Law firms are subject to the same payroll tax laws and guidelines as other businesses, along with the same penalties for willfully or unwilfully following those laws. Unlike other business owners, however, law firm owners can be subject to further discipline through the bar. While no Georgia lawyer has recently been disbarred for failure to pay payroll taxes, it has happened in other states. Failure to pay other taxes, specifically income tax, is and has been a reason for disbarment in Georgia.
Failure to Pay Could Be Criminal
Payroll taxes are different from other taxes in that they are held by an employer in trust for employees. Employee income, Social Security, and Medicare taxes are taken out of their checks and then paid by the employer to the Internal Revenue Service and Georgia Department of Revenue. When employers do not remit those taxes to the IRS or state taxing authority, the failure to pay could be considered tax evasion and subject to criminal penalties. At the very least, failure to pay payroll taxes on a timely basis or to file the correct payroll tax forms results in penalties and interest. The IRS begins by penalizing late-paying employers with fines. If a payment is one to five days late, the fine is 2% of the late deposit. Six to 15 days, the fine increases to 5%. Sixteen days and later incurs a 10% penalty. An additional 15% is added ten days after the IRS sends its first bill, for a total penalty of 25%. Past-due payments also accrue interest. Unfortunately, the IRS does not consider the reason why a firm or other employer might be late depositing payroll taxes. Even if a firm has a timing issue with a client payment and decides to pay rent first then payroll taxes a few days later when the client money has been received, the IRS still assesses penalties and interest. In addition to payroll tax deposits, employers are required to file quarterly payroll tax returns, or Forms 941. The forms report wages paid and tips reported, as well as federal income tax, Social Security, and Medicare taxes withheld on behalf of employees and the employer’s portion of Social Security and Medicare. For each month an employer is late filing this form, the IRS charges a penalty of 5% of the unpaid tax due up to a maximum penalty of 25%.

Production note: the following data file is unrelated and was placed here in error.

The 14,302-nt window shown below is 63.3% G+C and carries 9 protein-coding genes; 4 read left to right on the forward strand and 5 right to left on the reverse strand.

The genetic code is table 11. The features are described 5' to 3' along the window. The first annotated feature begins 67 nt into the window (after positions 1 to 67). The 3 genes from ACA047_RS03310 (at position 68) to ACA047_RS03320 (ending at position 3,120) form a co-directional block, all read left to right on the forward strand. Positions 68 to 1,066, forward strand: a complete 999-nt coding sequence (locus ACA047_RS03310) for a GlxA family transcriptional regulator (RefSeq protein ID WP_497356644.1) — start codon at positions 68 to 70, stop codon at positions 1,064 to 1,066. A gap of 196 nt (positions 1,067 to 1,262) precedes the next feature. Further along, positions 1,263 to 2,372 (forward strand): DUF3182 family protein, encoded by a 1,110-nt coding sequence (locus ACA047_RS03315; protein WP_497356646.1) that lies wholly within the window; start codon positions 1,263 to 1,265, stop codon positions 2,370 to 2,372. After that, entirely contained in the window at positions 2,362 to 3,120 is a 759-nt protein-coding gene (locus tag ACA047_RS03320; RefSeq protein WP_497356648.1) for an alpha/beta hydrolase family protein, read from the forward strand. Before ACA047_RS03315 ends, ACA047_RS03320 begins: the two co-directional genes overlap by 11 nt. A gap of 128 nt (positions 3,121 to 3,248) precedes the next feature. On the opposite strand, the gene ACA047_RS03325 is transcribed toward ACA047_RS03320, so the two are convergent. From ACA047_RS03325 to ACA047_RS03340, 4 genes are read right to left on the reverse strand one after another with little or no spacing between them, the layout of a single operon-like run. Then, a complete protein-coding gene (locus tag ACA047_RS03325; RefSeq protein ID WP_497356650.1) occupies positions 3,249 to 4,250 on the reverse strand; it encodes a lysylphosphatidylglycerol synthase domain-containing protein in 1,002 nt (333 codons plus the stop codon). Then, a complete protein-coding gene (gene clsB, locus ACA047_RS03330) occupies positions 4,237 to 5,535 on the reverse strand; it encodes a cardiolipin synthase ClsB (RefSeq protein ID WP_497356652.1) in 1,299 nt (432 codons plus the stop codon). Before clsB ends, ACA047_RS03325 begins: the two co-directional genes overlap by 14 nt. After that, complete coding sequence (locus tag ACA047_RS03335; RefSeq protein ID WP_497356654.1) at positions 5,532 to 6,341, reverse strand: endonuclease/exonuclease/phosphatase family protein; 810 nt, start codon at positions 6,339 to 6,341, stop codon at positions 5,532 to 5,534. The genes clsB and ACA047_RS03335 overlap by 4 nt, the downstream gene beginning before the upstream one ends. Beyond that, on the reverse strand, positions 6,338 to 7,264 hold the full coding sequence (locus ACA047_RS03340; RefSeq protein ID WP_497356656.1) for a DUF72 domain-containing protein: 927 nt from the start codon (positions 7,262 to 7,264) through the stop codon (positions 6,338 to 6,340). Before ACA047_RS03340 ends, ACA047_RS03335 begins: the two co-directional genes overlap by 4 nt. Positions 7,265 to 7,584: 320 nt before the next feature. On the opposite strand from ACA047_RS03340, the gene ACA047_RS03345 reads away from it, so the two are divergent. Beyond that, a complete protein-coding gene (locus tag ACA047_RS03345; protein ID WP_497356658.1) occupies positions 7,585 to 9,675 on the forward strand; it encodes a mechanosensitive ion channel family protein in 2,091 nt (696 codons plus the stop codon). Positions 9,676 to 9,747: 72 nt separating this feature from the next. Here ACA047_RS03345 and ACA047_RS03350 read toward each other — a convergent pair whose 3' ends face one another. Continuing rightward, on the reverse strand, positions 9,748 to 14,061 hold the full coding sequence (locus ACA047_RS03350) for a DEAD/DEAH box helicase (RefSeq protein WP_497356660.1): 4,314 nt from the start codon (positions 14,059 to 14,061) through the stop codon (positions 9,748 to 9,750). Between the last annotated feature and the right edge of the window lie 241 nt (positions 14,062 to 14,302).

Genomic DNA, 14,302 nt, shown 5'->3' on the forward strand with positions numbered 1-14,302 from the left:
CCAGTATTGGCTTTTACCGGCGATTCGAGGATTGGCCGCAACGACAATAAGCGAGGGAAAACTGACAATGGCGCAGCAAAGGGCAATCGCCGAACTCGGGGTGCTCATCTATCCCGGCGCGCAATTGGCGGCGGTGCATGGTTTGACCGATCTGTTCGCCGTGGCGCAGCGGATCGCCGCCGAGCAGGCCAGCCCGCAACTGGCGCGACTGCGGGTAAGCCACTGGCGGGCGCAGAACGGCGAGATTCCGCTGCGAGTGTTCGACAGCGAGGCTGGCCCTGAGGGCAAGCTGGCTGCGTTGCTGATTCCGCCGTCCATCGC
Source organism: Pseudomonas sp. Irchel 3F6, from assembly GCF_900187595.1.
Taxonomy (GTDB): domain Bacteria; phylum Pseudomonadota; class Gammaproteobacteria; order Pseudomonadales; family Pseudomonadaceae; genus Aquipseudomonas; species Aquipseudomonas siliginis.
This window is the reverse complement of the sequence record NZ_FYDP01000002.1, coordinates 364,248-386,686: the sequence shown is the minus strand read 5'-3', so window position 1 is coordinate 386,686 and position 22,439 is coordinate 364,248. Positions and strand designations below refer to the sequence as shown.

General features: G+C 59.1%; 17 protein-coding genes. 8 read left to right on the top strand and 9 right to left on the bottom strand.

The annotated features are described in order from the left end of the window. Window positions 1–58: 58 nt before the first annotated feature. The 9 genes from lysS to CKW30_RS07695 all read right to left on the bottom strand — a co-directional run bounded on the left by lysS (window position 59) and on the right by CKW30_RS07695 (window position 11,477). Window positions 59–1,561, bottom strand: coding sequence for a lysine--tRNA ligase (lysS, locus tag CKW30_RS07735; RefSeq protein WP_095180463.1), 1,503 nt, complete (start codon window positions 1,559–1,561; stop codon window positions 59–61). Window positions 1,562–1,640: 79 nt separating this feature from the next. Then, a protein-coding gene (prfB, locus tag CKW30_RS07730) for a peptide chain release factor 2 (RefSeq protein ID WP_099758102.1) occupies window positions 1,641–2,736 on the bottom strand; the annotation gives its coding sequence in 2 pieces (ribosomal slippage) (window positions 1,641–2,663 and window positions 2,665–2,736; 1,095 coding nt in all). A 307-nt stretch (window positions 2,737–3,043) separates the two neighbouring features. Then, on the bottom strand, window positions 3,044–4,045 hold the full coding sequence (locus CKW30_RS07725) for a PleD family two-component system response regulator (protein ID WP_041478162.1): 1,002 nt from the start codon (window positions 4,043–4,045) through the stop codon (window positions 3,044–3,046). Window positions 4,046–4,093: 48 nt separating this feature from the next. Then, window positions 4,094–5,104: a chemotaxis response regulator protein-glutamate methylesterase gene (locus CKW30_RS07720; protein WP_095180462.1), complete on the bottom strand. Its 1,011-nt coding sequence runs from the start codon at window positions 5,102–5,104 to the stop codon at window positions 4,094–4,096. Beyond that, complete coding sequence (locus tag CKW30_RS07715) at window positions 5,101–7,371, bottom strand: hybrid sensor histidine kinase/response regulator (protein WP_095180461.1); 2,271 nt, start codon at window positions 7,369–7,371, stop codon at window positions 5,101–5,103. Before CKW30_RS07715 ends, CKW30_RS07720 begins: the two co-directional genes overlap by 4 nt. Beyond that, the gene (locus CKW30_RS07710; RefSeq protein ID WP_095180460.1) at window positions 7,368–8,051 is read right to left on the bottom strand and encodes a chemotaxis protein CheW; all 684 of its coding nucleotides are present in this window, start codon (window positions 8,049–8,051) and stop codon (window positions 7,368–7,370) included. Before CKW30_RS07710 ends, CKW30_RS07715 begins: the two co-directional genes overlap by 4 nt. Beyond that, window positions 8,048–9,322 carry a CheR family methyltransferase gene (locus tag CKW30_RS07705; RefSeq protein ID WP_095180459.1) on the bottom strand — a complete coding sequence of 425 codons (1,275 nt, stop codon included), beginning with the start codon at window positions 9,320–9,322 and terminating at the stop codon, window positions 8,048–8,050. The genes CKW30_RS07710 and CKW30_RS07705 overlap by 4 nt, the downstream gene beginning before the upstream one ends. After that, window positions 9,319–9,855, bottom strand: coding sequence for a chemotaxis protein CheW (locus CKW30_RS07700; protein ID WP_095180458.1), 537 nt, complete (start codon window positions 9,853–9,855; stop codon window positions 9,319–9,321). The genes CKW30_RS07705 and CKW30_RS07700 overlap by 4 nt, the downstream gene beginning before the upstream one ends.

Trust Fund Recovery Penalty
If the IRS determines that a particular individual at a firm, say a solo practitioner or owner, is willfully responsible for the firm’s failure to pay payroll taxes, it can assess a penalty of 100% of the overdue taxes to that individual. This is known as the Trust Fund Recovery Penalty (TFRP) and is found in Internal Revenue Code section 6672(a). The IRS can and has assessed the TFRP to individuals for willful failure to collect, pay, or attempt to evade payment of payroll taxes.
While the Georgia bar rules only specifically refer to failure to pay income tax as illegal conduct adversely affecting an attorney’s ability to practice law and therefore reason for disbarment, other states have disbarred attorneys for evasion of payroll tax. In 2011, a West Virginia attorney was sentenced to 21 months in prison and disbarred due to his conviction for failure to pay firm social security and Medicare taxes of $270,000. In December 2019, an attorney in White Plains, NY, pleaded guilty to 10 years of payroll tax evasion and is awaiting sentencing. In perhaps one of the more famous income-tax-related disbarments in Georgia, former Atlanta mayor Bill Campbell was convicted of felony tax fraud in 2006 and disbarred by the Georgia Supreme Court later that year. Have Questions? Call the Experienced Tax Attorneys at Wiggam & Geer If you are facing a Trust Fund Recovery Penalty or have been levied stiff penalties for late payroll tax payment, let Wiggam & Geer help you navigate the intricacies of appealing to the IRS. Contact metro Atlanta’s top tax and bankruptcy attorneys online or call us at (404) 233-9800.